Women in male roles water down the constant threat in the play. Their numerous fist-fights are skillfully executed but do not appear dangerous. This may well be intentional. I am tempted to ask whether violence—be it real, looming or imagined—is necessary to create a sense of community and unity. And to boldly continue the thought: if women were to take on all the tasks of men, would we achieve world peace?
Hamlet’s program booklet contains articles by the actors playing Hamlet, Ophelia and Laertes. They compare their character’s sexuality to their own, and declare such outdated characters nearly impossible to put on stage. Not a word from the director (Samuli Reunanen)—and the National Theatre production certainly lacks direction. The few lines where Shakespeare hints at sex are emphasized beyond proportion. All else is spoken to or hidden beneath an accompaniment of relentless music. Olavi Uusivirta as Hamlet is not only a trained actor but a noteworthy pop star, and Fanni Noroila as Ophelia is a budding rap artist as well as a Theatre Academy graduate. Their artistic status outside of theatre was a major reason for casting them, in the hope of attracting young spectators. The “To Be or Not” monologue appears on four occasions, pretty much like an encore in a rock concert, but hey, if that is what the crowd recognizes as Hamlet, why not give them their money’s worth?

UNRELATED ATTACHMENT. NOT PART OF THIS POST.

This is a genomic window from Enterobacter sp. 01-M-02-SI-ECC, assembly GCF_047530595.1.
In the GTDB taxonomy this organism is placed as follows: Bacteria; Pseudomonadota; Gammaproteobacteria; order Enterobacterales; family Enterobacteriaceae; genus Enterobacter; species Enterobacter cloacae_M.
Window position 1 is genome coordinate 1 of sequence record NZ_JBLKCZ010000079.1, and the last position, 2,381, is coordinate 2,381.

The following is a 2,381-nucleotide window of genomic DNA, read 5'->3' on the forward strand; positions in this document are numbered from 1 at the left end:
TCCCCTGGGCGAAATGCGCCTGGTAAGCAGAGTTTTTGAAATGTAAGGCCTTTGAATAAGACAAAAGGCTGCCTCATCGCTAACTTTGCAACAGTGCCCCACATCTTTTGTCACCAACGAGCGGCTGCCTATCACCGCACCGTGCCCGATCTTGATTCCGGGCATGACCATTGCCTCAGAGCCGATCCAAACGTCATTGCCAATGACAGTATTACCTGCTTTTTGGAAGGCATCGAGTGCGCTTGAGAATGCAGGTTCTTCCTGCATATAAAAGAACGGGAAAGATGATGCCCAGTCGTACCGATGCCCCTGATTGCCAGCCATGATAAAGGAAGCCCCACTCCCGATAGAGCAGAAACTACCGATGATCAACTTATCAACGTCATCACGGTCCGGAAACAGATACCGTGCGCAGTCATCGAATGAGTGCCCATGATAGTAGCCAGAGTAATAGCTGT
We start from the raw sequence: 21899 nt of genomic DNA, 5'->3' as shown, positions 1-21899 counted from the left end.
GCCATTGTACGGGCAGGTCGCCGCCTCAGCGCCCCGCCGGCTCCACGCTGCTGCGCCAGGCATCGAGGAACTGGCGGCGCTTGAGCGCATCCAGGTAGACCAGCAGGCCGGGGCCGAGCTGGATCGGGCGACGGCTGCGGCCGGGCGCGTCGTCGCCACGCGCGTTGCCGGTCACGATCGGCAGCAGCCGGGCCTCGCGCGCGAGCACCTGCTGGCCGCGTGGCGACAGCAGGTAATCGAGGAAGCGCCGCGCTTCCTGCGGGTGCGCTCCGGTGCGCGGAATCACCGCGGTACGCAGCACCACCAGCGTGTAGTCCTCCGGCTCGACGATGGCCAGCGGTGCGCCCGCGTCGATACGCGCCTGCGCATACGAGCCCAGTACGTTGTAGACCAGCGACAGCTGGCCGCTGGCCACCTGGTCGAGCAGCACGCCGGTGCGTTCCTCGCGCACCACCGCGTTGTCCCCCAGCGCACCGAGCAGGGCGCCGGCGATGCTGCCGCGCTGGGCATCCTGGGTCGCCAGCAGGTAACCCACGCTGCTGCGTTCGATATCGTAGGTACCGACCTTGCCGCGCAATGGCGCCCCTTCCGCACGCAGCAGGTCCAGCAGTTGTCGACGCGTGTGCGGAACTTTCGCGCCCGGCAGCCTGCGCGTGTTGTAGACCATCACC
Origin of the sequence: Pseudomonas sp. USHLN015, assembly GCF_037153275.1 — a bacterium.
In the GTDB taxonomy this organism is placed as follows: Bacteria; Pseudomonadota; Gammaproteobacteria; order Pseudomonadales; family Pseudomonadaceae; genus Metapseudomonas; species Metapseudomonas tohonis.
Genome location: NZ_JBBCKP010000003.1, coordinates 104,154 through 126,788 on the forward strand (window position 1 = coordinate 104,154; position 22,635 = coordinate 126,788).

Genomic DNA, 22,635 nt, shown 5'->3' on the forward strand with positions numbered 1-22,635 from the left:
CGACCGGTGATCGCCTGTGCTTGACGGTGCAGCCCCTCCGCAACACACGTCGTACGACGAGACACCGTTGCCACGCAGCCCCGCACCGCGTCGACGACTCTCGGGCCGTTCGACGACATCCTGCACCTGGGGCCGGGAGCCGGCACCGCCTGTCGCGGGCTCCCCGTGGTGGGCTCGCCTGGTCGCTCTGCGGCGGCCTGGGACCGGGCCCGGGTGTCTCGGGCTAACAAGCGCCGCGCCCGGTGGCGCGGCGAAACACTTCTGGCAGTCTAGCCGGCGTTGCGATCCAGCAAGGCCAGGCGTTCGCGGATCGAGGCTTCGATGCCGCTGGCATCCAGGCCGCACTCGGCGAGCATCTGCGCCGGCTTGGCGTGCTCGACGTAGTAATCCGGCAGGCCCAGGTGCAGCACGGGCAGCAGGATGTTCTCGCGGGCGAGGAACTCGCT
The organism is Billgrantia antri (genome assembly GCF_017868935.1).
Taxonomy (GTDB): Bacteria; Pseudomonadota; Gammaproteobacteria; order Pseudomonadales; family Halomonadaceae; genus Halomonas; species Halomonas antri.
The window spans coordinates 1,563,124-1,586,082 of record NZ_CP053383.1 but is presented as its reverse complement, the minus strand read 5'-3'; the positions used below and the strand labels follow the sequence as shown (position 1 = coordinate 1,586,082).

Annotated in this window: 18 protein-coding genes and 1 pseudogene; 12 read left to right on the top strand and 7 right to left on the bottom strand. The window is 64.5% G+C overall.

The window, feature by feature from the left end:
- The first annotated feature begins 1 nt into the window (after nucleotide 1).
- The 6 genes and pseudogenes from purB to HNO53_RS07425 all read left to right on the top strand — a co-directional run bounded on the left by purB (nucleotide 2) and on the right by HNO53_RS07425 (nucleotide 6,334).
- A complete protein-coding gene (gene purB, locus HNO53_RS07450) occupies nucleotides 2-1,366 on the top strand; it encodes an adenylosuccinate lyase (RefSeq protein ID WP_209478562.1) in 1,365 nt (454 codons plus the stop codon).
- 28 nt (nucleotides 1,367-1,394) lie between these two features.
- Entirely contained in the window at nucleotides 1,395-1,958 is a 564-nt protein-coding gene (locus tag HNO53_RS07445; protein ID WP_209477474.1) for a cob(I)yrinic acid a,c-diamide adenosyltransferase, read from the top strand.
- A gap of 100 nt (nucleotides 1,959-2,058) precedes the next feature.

One textual addition is Ophelia’s “go f*** yourself” off-stage to Hamlet (the phrase is more colorful in Finnish). Anyway, the audience rewards this with enough applause to interrupt the show. I ask myself, if our politically correct progress has left the 1950s as far behind as our self-flattery leads us to think. Or did I miss a subtle empowerment?
This Hamlet highlights a fundamental problem with contemporary Finnish actors. They engage in plenty of physical activity, but very little of it becomes the property of their characters. Running does not transfer into inner movement (as it did with Jouko Turkka in the 1980s). But luckily, there are blogs and interviews, where artists can seize the opportunity to mention or explain the issues in their productions. In a pre-premiere newspaper interview, Noroila (Ophelia) says she is a non-binary non-heterosexual person. Authenticity is perceived as the virtue which justifies making theatre now, at least in the affluent West, and being authentic is understood as sharing one’s personal identity with the audience and (via social media) with e-onlookers. Not so much sharing the character’s identity, mind you, because a playwright’s creation is less exciting than the actor’s own. Theatre aesthetics follows that of reality television. The Ghost is played by Matti Uusivirta, Hamlet’s real-life father, just as Kyllikki and her father are real-life son and mother.
It is the West which determines the accepted categories of diversity, and at the moment, sexual identity is the liberation front. Smaller cultures such as Finland find it difficult to recognize any other kind. Good plays get peephole interpretations.
*Matti Linnavuori wrote theatre criticism between 1978 and 2013 for various newspapers and weeklies in his native Finland. In 1985, he worked for the BBC World Service in London. Since 1998, he has presented papers at numerous IATC events. In the 2000s, he wrote for Teatra Vestnesis in Latvia. Since 1993, he has written and directed several radio plays for YLE the Finnish Broadcasting Company. His latest stage play, Ta mig till er ledare (Take Me to Your Leader, 2016), ran at Lilla teatern in Helsinki.
Copyright © 2022 Matti Linnavuori